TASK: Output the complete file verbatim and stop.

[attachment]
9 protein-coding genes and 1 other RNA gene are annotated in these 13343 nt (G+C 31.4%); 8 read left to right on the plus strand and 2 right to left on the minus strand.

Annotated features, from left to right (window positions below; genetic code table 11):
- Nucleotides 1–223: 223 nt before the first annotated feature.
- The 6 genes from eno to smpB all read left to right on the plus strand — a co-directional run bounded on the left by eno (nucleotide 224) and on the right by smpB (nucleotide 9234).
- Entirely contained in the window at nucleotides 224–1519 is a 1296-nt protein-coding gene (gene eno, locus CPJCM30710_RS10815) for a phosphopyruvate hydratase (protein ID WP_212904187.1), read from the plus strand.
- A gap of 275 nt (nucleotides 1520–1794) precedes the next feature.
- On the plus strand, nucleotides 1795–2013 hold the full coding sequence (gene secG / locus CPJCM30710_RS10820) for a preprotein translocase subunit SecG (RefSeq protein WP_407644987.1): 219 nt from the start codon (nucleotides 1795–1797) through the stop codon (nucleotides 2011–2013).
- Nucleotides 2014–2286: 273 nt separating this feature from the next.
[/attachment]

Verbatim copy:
9 protein-coding genes and 1 other RNA gene are annotated in these 13343 nt (G+C 31.4%); 8 read left to right on the plus strand and 2 right to left on the minus strand.

Annotated features, from left to right (window positions below; genetic code table 11):
- Nucleotides 1–223: 223 nt before the first annotated feature.
- The 6 genes from eno to smpB all read left to right on the plus strand — a co-directional run bounded on the left by eno (nucleotide 224) and on the right by smpB (nucleotide 9234).
- Entirely contained in the window at nucleotides 224–1519 is a 1296-nt protein-coding gene (gene eno, locus CPJCM30710_RS10815) for a phosphopyruvate hydratase (protein ID WP_212904187.1), read from the plus strand.
- A gap of 275 nt (nucleotides 1520–1794) precedes the next feature.
- On the plus strand, nucleotides 1795–2013 hold the full coding sequence (gene secG / locus CPJCM30710_RS10820) for a preprotein translocase subunit SecG (RefSeq protein WP_407644987.1): 219 nt from the start codon (nucleotides 1795–1797) through the stop codon (nucleotides 2011–2013).
- Nucleotides 2014–2286: 273 nt separating this feature from the next.